Wednesday, February 25, 2009

Community Peptalk: Taking back Control of your Neighborhood


I read Building Cincinnati every day and today there was a post about someone in Westwood who was frustrated about the problems and the lack of response about those problems. http://www.building-cincinnati.com/2009/02/now-tell-me-why-should-i-stay-in.html


So today rather than talk about restoration or preservation issues, I thought I'd talk about neighborhoods and how you regain control of them. I've done this before, MANY TIMES. If you love your old house, you are often an "Urban Pioneer". You move into neighborhoods that your friends and family think you are well "crazy" to do so because. it's a BAD neighborhood. You usually moved there because you found a house and fell in love with it and realized that neighborhoods aren't bad, its the people who live in them that are.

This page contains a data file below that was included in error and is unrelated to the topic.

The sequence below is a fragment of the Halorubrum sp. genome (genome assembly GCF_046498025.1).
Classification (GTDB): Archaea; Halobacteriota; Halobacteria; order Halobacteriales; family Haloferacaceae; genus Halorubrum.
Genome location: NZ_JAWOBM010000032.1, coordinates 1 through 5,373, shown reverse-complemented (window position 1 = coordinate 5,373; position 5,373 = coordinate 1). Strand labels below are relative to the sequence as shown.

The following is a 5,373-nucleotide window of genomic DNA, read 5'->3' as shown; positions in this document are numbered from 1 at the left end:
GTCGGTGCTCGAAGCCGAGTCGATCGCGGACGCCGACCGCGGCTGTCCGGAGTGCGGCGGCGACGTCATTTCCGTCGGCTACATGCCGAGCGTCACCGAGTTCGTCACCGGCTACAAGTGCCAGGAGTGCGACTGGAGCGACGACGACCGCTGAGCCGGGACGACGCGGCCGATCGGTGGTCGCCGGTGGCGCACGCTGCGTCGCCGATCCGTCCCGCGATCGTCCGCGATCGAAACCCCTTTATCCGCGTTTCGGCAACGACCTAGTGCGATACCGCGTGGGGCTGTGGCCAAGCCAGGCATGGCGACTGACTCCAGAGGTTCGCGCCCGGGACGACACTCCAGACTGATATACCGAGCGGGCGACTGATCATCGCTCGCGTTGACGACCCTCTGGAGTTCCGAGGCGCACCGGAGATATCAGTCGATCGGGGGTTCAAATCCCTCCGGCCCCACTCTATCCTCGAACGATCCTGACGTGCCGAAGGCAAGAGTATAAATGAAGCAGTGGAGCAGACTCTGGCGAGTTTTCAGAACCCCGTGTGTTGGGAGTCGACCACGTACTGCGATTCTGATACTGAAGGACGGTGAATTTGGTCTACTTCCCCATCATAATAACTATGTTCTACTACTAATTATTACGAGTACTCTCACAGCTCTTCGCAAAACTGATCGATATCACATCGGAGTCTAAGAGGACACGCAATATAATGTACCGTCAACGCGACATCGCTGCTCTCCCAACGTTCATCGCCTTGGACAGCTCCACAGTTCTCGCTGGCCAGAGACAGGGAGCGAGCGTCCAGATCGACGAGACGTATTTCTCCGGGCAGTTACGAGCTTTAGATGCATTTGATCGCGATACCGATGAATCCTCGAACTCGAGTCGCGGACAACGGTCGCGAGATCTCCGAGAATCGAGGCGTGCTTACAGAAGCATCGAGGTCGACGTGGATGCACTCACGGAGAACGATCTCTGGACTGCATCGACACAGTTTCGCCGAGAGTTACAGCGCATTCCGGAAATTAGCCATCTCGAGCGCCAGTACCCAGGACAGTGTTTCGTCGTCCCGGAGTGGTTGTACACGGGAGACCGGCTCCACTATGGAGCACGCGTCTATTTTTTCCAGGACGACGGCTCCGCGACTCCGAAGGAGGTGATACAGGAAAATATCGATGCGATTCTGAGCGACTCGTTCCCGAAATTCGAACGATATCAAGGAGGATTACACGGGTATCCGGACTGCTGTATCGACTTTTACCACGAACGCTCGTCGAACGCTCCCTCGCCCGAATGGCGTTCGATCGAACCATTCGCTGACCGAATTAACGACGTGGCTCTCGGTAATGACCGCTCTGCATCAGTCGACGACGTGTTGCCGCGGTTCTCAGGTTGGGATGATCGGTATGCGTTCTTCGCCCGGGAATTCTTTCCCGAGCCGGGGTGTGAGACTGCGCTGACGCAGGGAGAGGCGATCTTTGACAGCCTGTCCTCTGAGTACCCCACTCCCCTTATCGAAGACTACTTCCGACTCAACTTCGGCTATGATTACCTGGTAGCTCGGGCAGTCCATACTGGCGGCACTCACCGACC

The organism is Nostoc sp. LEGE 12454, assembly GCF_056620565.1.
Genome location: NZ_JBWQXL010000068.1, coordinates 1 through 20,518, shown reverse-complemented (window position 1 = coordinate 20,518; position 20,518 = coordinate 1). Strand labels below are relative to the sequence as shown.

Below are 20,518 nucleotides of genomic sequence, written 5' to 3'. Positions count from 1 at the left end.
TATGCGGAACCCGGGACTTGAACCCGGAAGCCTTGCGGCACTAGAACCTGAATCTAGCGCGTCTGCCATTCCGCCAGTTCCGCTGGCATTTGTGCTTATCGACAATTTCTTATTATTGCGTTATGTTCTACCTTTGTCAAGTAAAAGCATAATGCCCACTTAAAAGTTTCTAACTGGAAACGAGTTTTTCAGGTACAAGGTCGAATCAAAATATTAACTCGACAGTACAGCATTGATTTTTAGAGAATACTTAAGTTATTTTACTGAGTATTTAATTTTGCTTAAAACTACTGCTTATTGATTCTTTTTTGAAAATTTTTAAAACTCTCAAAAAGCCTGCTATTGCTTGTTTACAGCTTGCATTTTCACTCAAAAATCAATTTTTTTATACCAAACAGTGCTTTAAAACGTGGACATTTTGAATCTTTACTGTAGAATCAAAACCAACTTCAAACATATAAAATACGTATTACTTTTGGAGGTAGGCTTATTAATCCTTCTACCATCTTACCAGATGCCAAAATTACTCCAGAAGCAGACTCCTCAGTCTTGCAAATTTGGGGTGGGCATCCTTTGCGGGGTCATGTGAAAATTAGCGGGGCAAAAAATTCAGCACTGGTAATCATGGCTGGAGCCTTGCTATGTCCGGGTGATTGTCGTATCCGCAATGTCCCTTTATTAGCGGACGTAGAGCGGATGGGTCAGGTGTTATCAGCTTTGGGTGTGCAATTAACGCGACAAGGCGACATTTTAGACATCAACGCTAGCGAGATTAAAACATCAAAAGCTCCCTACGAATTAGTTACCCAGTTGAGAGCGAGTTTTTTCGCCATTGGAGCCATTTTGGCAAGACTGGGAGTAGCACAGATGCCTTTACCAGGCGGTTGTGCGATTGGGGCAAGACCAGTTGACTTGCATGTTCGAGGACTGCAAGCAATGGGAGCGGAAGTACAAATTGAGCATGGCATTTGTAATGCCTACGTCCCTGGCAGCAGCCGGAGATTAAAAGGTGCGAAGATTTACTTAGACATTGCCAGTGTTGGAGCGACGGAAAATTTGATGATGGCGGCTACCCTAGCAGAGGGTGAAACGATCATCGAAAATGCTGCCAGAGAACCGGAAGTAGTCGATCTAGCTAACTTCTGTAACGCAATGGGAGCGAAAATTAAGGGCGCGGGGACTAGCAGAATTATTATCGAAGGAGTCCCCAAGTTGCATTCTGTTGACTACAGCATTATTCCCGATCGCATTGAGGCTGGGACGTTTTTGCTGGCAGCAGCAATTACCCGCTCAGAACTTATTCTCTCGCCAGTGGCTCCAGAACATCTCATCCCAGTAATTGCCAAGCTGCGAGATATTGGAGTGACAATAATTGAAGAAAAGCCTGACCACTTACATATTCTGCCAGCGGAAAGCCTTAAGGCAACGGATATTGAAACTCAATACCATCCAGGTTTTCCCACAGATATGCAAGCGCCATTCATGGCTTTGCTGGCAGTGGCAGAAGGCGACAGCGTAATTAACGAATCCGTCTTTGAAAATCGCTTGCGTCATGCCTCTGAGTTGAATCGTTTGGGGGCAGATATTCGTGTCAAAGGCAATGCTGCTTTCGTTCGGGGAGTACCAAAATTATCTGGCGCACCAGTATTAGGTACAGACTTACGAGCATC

In 2000 I moved into a neighborhood on the near east side of Indianapolis, IN. The police affectionately called it "dodge city" because they were dodging bullets all the time. I found a 1880's Victorian that had seen better days, on a block that had seen better days and I decided that this house and this neighborhood deserved saving. The house had been a slum section 8 rental and it showed, It took weeks just to clean it out and disinfect it. We were the first person to buy a house on that block and move into it in 20 years, in fact there was only one other owner occupant on the block, Hidden behind chain link and with a big dog, the house had been in the family for 40 years and she wasn't selling. Everything else on the block was a rental. I had a halfway houses, crack dealers and prostitutes on my block for neighbors.

My solution? I planted flowers!